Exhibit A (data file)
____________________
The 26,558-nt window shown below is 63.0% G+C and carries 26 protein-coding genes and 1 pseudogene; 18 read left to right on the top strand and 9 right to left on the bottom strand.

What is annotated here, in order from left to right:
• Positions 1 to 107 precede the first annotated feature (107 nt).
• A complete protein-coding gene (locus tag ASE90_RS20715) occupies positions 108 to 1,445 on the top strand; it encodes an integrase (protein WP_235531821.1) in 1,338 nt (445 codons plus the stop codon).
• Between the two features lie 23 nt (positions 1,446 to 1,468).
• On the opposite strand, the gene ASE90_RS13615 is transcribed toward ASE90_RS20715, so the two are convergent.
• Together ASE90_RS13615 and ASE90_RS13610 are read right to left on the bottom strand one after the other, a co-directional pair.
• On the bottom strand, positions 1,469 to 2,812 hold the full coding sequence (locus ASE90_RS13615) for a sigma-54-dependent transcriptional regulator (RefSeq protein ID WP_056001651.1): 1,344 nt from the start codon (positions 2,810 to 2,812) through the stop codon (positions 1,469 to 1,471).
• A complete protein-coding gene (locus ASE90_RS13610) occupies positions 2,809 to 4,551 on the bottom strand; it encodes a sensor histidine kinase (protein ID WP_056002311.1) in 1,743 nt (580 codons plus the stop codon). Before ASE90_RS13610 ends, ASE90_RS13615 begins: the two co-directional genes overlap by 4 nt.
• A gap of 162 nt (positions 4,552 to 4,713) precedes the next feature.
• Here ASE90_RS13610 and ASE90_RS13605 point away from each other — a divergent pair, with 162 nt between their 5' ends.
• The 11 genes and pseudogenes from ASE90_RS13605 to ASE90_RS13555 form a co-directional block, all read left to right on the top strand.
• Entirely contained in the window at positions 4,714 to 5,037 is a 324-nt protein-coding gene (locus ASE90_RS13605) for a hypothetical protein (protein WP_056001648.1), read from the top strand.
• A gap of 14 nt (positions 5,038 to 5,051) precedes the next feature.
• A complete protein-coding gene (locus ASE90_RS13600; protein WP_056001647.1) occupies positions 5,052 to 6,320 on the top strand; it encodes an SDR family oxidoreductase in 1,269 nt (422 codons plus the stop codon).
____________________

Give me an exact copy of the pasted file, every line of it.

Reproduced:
The 26,558-nt window shown below is 63.0% G+C and carries 26 protein-coding genes and 1 pseudogene; 18 read left to right on the top strand and 9 right to left on the bottom strand.

What is annotated here, in order from left to right:
• Positions 1 to 107 precede the first annotated feature (107 nt).
• A complete protein-coding gene (locus tag ASE90_RS20715) occupies positions 108 to 1,445 on the top strand; it encodes an integrase (protein WP_235531821.1) in 1,338 nt (445 codons plus the stop codon).
• Between the two features lie 23 nt (positions 1,446 to 1,468).
• On the opposite strand, the gene ASE90_RS13615 is transcribed toward ASE90_RS20715, so the two are convergent.
• Together ASE90_RS13615 and ASE90_RS13610 are read right to left on the bottom strand one after the other, a co-directional pair.
• On the bottom strand, positions 1,469 to 2,812 hold the full coding sequence (locus ASE90_RS13615) for a sigma-54-dependent transcriptional regulator (RefSeq protein ID WP_056001651.1): 1,344 nt from the start codon (positions 2,810 to 2,812) through the stop codon (positions 1,469 to 1,471).
• A complete protein-coding gene (locus ASE90_RS13610) occupies positions 2,809 to 4,551 on the bottom strand; it encodes a sensor histidine kinase (protein ID WP_056002311.1) in 1,743 nt (580 codons plus the stop codon). Before ASE90_RS13610 ends, ASE90_RS13615 begins: the two co-directional genes overlap by 4 nt.
• A gap of 162 nt (positions 4,552 to 4,713) precedes the next feature.
• Here ASE90_RS13610 and ASE90_RS13605 point away from each other — a divergent pair, with 162 nt between their 5' ends.
• The 11 genes and pseudogenes from ASE90_RS13605 to ASE90_RS13555 form a co-directional block, all read left to right on the top strand.
• Entirely contained in the window at positions 4,714 to 5,037 is a 324-nt protein-coding gene (locus ASE90_RS13605) for a hypothetical protein (protein WP_056001648.1), read from the top strand.
• A gap of 14 nt (positions 5,038 to 5,051) precedes the next feature.
• A complete protein-coding gene (locus ASE90_RS13600; protein WP_056001647.1) occupies positions 5,052 to 6,320 on the top strand; it encodes an SDR family oxidoreductase in 1,269 nt (422 codons plus the stop codon).